278 pp., 6.125 x 9.25, 11 halftones, 2 maps
Paperback ISBN: 978-1-4696-4103-4
Published: May 2018
Hardcover ISBN: 978-1-4696-4102-7
Published: May 2018
eBook ISBN: 978-1-4696-4104-1
Published: March 2018
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Awards & distinctions
2019 Barbara "Penny" Kanner Award, Western Association of Women Historians
A 2019 Choice Outstanding Academic Title
With this richly detailed account, ranging from the Mexican Revolution of the 1910s to the emergence of Silicon Valley in the late 1960s, Chávez-García opens a new window onto the social, economic, political, and cultural developments of the day and recovers the human agency of much maligned migrants in our society today.
Published with support provided by the William P. Clements Center for Southwest Studies at Southern Methodist University in Dallas, Texas
About the Author
Miroslava Chávez-García is professor of history at the University of California, Santa Barbara.
For more information about Miroslava Chávez-García, visit the Author Page.
“Migrant Longing is clearly of deep intellectual value . . . Provides an unfortunately needed humanization of Mexican immigrants during a time period when countless millions of Americans view Mexican and Latin American immigrants as a scourge to be kept at bay. Ultimately, this is scholarship at its finest.”--Western Historical Quarterly
“Offers a uniquely intimate look into the lives and aspirations of early 1960s migrants and their families and friends in Mexico. . . . A pathbreaking book.”--Southern California Quarterly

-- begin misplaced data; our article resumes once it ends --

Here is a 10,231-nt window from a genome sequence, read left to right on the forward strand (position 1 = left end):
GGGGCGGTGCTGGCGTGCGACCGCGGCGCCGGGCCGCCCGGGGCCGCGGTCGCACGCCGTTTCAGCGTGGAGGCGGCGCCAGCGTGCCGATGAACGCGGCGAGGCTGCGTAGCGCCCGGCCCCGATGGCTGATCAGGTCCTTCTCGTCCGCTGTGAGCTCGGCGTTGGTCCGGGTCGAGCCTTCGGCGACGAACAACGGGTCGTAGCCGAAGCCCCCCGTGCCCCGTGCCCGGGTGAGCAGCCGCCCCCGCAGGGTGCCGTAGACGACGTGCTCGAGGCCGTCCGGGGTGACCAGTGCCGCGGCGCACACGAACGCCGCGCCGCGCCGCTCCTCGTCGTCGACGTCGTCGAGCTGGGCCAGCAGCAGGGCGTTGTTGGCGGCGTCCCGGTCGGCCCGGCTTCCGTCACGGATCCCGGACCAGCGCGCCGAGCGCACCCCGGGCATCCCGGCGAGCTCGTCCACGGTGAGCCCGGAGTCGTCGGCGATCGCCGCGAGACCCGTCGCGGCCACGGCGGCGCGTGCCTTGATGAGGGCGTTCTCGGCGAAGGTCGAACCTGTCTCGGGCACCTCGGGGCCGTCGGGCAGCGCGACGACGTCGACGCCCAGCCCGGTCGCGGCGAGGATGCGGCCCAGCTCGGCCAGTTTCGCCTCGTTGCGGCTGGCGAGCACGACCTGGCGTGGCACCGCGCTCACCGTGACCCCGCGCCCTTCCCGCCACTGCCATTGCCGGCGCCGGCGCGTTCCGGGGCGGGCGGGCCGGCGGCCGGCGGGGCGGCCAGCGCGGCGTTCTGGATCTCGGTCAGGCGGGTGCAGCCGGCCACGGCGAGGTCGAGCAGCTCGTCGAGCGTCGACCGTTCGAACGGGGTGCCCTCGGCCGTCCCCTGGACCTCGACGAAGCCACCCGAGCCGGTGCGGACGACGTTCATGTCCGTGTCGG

“This study is important because . . . few histories on twentieth-century Mexico have examined migrants’ firsthand personal experiences in the United States.”--International Migration Review
“A deeply personal, yet universal, exploration of migration, social change, solidarity, and loss.”--Momentum
“Explores the day-to-day texture of life on either side of the border in the mid-20th century as detailed in personal correspondence. . . . [An] ambitious study.”--Huntington Frontiers
“Chávez-García’s richly detailed and clearly and empathetically written book . . . shows that Mexican immigrants, rather than unthinking ‘beasts of burdens,’ were and are persons with very human needs, desires, and foibles (p. 31). Now, it seems, is not a bad time to be reminded of that.”--HAHR